Memorial Day

I went down to the Washington mall for Memorial Day wearing my Korean War ribbons, and met some nice, appreciative people at the Korean War Memorial. We did not receive many parades when we returned from Korea - it was only a "police action" after all - but neither did we encounter the hostility that met many returning veterans of the Vietnam War. Now we have dignified memorials for World War II, Korea and Vietnam within a mortar shot of each other, which I believe is a good thing.

What is not so good is the lingering estrangement of the American people from the military that was born in the wake of Vietnam and the highly unpopular draft that sent many thousands of reluctant warriors to Southeast Asia. In reaction to that most unpopular conflict Congress created the volunteer army which solved the problem, at least for a while. But now that we are locked into seemingly endless wars in Afghanistan and Iraq, that small volunteer force is beginning to fray at the edges. I know many veterans who have been obliged to return to the war zones time after time. Some have served 10 or more tours of duty.

One has to know first-hand the stress of combat to appreciate what that means. You are living under constant stress listing to explosions left and right, watching your friends get blown up by improvised explosive devices, wondering when your time will come. A growing number of these beleaguered volunteers are coming home with post-traumatic stress. I don't like to call it disorder. It is a perfectly orderly response to a disorderly situation. Human beings are simply not designed to deal with that level of stress year after year.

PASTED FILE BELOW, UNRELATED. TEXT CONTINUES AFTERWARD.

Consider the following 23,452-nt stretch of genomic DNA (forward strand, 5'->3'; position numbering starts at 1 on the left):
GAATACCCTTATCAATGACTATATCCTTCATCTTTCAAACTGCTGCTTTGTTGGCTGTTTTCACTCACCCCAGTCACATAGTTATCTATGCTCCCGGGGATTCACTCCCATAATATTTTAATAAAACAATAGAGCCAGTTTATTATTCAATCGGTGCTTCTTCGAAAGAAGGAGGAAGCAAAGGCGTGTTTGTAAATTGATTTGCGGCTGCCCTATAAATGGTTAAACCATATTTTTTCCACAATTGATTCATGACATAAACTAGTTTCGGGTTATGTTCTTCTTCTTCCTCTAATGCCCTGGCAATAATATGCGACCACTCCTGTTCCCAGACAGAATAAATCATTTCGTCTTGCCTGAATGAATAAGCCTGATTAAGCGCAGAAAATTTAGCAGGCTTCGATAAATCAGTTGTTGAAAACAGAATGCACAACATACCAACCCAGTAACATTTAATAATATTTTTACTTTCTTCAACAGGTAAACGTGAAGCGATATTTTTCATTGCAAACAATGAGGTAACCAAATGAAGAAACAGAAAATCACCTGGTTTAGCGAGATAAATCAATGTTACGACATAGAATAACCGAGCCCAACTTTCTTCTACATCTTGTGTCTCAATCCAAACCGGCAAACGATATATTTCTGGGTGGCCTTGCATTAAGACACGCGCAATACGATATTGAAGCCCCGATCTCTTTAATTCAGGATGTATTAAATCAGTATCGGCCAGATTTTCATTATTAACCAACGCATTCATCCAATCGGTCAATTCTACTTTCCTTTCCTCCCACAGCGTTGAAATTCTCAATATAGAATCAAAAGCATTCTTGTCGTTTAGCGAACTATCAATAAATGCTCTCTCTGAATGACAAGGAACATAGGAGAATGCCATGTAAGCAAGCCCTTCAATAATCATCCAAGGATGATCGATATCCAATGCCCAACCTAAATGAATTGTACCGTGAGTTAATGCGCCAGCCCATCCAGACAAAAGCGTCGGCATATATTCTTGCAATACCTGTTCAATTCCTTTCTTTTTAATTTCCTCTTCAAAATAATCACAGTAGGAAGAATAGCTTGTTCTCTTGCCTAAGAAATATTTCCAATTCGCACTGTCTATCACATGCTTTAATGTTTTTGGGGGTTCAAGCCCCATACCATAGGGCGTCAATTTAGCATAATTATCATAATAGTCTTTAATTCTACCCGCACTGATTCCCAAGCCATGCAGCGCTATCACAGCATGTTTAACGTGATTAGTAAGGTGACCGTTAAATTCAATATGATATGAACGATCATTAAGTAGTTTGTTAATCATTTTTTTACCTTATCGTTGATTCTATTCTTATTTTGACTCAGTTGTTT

Recently, the National Commission on the Future of the Army, concluded a review of the Army and its mission at the behest of Congress. The Commission's report is intelligent and makes many sensible recommendations. The critical challenge of course is funding for a total force of 980,000 soldiers, including 450,000 Regular Army, 335,000 Army National Guard and 195,000 Army Reserve, which the Commission found "minimally sufficient."

What we have here is a "thin gray line" representing less than 1 percent of our nation's population. We have an awful lot riding on the backs of these heroes and at a minimum we need to support them. My own sense is that we need to maintain a small cadre of highly-trained professional soldiers backed by a larger population of National Guard and Reserves. The architects of the invasion of Iraq did our country a great disservice when they decided to avoid addressing the cost of that misadventure by pillaging the National Guard and Reserves, both in terms of people and equipment.

It is all well and good to honor our defenders on Memorial Day, but we should honor them every day. And if we truly intend to defend our freedom, we need to rebuild the National Guard and Reserves, and come up with creative ways to make military service attractive and rewarding - such as higher pay, better benefits and more sophisticated opportunities for advanced education and career training.

Lt. Gen. Clarence E. "Mac" McKnight, Jr., (USA-Ret) is the author of "From Pigeons to Tweets: A General Who Led Dramatic Change in Military Communications," published by The History Publishing Company.